Robb, I also remember it snowing 4th of July, 1979. K Trp, 3rd Platoon was on Camp May. It was the only time I was ever there. I was working an all nighter in OPs. I remember the dawn feely really wierd, or maybe it was the caffeine & lack of sleep. But bigger than Stuttgart, it snowed!!
My first border tour was not with the 2nd ACR, but with the 11th (Blackhorse) ACR in 1974, at Camp Wohlbach. We were manning OP Sierra, a fixed permanent site. We were notified that a VIP was enroute and to be on our toes. Soon 4 jeeps pulled up, and out hops the Corps Commander LTG Donn Starry, along with my Troop and Sqdn COs and lSGT and CSM. Our NCOIC reported to him, the "General " gave us the once over, smiled, walked up to me and taking off his gloves, said "Specialist Lane, How the hell are you. I haven't seen you since Snoul (Cambodia). In 1970 Nixon sent us into the Parrots Beak in search of NVA COSVN HQ. Then COL Starry had commanded the 11th ACR and my unit HHT (ACAV section) 2nd Sqdn 11th ACR had provided transportation and security for the command party. We had made contact with the NVA several times and COL Starry had been right there with us the whole time, leading from the front on the ground not circling overhead. Later at Snoul a dink threw a frag out of a bunker wounding the COL, our Sqdn S-3 Major Fred Franks (Later LTG Franks who commanded The "Hail Mary" during Desert Storm. ) I helped Doc pull them to safety and never saw the COL again until that day. Instead of inspecting the OP, we talked about old times. While they were mounting up to leave " Top" said "You never told me you knew the General. I answered back "It never really crossed my mind, I was surprised he remembered me." Needless to say my stock went up in the orderly room and the number of "s--t details I got put on went down a lot.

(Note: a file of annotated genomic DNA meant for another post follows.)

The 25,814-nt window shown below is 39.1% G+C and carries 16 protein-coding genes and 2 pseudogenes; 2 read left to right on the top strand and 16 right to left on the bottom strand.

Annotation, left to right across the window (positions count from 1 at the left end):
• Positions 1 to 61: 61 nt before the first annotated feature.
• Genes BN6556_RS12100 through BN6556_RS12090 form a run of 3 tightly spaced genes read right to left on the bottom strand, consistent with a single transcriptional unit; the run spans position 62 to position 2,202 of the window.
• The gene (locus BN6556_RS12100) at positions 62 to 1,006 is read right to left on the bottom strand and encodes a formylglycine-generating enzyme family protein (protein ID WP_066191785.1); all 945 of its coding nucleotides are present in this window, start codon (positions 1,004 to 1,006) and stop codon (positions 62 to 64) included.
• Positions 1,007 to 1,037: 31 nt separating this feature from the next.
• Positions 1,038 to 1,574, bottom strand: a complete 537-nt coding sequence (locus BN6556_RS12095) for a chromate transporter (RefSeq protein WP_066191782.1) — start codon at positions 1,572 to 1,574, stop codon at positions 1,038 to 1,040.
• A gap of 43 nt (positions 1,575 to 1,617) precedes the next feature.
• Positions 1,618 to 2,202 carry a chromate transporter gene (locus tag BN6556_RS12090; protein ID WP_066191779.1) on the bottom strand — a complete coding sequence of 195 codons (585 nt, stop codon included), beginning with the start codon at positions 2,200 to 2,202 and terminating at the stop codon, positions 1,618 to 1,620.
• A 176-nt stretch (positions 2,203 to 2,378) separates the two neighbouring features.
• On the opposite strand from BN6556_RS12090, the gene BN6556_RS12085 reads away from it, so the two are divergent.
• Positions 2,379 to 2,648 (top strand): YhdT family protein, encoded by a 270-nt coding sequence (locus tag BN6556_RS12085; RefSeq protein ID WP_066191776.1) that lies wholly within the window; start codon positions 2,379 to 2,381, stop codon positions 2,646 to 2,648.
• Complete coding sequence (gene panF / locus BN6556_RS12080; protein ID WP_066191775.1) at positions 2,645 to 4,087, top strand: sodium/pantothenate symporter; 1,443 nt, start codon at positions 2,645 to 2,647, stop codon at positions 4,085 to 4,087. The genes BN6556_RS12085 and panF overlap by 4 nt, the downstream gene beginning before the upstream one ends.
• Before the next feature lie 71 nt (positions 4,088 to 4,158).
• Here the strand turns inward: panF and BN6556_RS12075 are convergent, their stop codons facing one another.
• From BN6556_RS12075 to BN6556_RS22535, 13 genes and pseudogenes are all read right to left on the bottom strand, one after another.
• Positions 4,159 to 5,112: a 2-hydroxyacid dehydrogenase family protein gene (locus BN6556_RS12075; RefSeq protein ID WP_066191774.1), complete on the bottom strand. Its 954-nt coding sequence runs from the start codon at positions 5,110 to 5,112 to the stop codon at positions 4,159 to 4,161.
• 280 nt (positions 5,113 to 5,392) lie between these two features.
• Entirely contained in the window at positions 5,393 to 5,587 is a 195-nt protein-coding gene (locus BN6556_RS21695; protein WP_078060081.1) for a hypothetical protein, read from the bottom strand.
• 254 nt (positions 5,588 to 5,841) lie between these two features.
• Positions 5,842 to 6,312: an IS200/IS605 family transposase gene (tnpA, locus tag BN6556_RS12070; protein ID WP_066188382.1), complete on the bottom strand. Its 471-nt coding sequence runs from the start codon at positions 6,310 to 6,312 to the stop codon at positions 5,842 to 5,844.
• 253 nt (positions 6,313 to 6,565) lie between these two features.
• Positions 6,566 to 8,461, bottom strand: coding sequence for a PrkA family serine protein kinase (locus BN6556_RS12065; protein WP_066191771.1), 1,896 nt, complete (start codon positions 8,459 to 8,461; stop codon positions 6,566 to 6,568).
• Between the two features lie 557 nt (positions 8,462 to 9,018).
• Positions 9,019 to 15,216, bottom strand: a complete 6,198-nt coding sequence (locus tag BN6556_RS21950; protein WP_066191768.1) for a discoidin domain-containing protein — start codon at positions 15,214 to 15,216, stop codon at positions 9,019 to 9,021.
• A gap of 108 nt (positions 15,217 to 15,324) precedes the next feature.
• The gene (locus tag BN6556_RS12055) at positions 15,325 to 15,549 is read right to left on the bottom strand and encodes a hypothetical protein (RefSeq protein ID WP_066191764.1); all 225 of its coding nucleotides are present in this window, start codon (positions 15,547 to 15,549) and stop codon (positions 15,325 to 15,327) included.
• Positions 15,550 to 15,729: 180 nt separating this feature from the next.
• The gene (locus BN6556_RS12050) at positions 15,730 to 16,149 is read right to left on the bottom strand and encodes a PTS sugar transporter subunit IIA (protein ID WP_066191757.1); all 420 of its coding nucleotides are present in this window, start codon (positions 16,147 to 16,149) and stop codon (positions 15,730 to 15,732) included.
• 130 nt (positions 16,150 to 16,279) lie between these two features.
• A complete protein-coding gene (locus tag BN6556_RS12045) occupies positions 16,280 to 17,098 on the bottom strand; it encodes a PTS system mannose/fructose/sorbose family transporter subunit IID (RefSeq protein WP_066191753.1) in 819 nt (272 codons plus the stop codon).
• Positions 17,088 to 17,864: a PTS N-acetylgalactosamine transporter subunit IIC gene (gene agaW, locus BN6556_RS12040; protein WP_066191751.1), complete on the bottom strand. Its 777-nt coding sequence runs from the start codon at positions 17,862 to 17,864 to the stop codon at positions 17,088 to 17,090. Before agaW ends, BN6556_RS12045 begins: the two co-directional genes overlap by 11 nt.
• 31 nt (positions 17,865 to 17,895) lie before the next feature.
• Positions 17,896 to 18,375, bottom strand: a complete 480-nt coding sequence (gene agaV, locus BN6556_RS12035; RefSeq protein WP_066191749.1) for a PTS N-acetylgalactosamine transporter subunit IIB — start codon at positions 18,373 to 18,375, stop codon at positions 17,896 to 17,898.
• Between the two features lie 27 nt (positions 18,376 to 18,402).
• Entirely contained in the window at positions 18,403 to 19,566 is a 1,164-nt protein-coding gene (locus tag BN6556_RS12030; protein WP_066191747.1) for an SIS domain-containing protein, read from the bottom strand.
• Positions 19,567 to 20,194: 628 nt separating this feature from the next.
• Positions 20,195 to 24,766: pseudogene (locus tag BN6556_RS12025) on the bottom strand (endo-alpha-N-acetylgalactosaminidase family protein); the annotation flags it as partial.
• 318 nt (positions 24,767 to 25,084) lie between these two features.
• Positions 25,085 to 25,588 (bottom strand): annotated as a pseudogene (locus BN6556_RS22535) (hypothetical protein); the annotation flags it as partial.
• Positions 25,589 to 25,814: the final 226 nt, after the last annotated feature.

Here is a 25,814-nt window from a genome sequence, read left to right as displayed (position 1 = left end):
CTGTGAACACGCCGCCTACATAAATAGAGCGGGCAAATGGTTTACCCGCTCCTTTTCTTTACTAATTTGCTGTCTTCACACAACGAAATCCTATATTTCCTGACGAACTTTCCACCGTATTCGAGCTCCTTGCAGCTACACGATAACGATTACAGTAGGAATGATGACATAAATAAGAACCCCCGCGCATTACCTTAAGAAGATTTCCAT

That was an awesome story! I love reading about things like this. I find it cool that you guys knew the big guys before they were the big guys. Thanks!